The second part of the performance was Claudia Schreier’s 2019 piece titled “Passage”. Depicting an abstract interpretation of the 400th anniversary of African slavery in 1619, “Passage” is a visually stunning dance full of otherworldly bodily abilities. At the start, three dancers hold another dancer above their heads and bend their body in wave-like motions down and up again. The creation of “Passage” was featured in a PBS Emmy documentary, “Dancing on the Shoulders of Giants,” which followed the Virginia Arts Festival’s recognition of slavery in Virginia.
With an all-female creative team behind “Passage” – costumes by Martha Chamberlain and a string score by Jessie Montgomery – femininity is a clear theme in the work through lightness, connectedness and intimacy. However, Scheier’s choreography is in equal measure strong and unwavering. The inspiration for the dance was to acknowledge and honor the past, not to recreate the factual history of slavery.
The light blue costumes pair well with the cohesive simplicity of the choreography and invent new depictions of “the strength of the human spirit and an enduring will to prevail”, as noted in the program notes. It is difficult to elicit thoughtful emotions through abstraction, but Scheier does it beautifully with the stretching arms of the dancers and the suspenseful lifts and swings of limbs and bodies.
The third dance of the evening was Annabelle Lopez Ochoa’s “Balamouk” in 2018. The piece features contemporary takes on ballet, jazz, African and folk dances. Ochoa is known for her multi-genre pieces that pose a vibrant and eclectic challenge to more traditional businesses. Balamouk, which means “madhouse” in Romanian, comes from French band Les Yeux Noirs’ 2002 album of the same name. The music of Les Yeux Noirs complements the work of Lisa Gerrard and René Aubry in “Balamouk” by infusing energy into the dancers and the audience.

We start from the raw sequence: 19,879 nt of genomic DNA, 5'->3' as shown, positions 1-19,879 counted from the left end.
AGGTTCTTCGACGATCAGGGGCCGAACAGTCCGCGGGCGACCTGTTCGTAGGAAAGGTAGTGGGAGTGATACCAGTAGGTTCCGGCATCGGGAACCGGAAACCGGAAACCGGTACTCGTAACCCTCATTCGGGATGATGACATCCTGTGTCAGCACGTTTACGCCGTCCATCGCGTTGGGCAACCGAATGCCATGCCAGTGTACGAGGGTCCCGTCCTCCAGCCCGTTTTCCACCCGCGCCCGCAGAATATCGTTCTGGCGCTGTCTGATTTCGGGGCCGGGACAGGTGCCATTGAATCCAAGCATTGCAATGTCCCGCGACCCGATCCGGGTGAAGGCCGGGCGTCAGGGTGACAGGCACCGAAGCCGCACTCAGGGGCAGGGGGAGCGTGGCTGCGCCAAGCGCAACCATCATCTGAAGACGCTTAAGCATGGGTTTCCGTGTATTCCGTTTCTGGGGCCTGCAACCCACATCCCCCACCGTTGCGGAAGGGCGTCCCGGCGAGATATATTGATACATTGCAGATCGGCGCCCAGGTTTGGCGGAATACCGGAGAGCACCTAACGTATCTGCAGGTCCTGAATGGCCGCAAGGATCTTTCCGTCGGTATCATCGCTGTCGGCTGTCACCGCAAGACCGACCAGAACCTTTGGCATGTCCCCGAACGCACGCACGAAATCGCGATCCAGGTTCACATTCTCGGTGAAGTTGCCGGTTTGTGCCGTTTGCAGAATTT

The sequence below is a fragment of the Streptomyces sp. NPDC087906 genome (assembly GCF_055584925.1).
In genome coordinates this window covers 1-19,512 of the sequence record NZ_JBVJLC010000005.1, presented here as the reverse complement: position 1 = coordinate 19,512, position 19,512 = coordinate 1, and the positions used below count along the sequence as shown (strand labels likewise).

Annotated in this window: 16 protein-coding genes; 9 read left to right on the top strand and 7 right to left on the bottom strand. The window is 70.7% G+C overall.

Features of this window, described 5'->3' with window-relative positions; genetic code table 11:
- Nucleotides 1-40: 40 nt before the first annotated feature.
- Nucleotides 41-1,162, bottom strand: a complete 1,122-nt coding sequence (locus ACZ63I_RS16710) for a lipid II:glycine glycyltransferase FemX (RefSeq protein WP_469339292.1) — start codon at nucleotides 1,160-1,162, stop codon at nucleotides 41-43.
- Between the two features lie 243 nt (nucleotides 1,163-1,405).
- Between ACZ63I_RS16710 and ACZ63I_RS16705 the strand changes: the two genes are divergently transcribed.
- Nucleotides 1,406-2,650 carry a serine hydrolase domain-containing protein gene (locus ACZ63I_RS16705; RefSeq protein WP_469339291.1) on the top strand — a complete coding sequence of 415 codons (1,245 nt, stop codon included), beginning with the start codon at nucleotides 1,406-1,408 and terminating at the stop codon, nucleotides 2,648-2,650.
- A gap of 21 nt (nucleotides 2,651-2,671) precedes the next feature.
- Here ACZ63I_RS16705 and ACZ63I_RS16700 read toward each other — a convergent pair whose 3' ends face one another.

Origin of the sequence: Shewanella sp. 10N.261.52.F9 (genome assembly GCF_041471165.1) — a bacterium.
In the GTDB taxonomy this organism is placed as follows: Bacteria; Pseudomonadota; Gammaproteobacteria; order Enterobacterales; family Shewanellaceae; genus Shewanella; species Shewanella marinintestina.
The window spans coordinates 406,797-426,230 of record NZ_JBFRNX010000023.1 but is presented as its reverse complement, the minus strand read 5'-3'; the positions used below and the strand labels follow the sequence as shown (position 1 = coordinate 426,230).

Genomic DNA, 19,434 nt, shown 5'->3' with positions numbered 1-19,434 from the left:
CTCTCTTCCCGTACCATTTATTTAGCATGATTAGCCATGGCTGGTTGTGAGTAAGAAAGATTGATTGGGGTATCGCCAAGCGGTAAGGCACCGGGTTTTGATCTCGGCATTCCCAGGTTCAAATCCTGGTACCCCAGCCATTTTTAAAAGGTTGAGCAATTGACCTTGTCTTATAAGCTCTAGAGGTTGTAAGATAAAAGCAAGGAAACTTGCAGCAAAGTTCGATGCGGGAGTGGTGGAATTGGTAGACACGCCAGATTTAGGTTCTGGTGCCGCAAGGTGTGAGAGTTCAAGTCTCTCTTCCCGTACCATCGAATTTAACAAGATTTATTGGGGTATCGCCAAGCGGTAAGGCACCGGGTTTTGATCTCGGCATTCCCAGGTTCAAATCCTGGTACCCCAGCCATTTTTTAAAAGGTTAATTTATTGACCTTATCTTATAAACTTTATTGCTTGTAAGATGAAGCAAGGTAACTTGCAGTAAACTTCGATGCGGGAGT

The bright colors on the dancers’ bodies are just one element of the festive atmosphere that “Balamouk” creates through sweeping steps, coordinated group movements and lively music. Several times throughout the piece, the dancers reach up to the sky and gaze happily at the audience, seemingly inviting you into their space to move to the beat with them. Celebration is a principle of “Balamouk” that connects a guideline of community and thinking outside the box.
In all of Friday’s plays, all of the dancers wore masks to match their skin tone. It was appreciated that the dancers took safety precautions, although it’s interesting to compare and contrast how companies approach masks differently. The nudity of the masks, now part of the costume choices, blended the dancers’ facial expressions into an almost blank expression. The hint was slightly confusing and distracting, and begged the question of whether a colorful mask would have been less so.
The Northrop Centennial Commissions program – in which “Higher Ground” participated – gave eight dance companies around the world the opportunity to develop new dance pieces with physical residencies and financial support throughout the pandemic. At least one company will be supported each year through 2029, as the program reaches Northrop’s centenary. The season consists of a range of in-person performances, workshops, and online streaming performances. To find out more, visit northrop.umn.edu.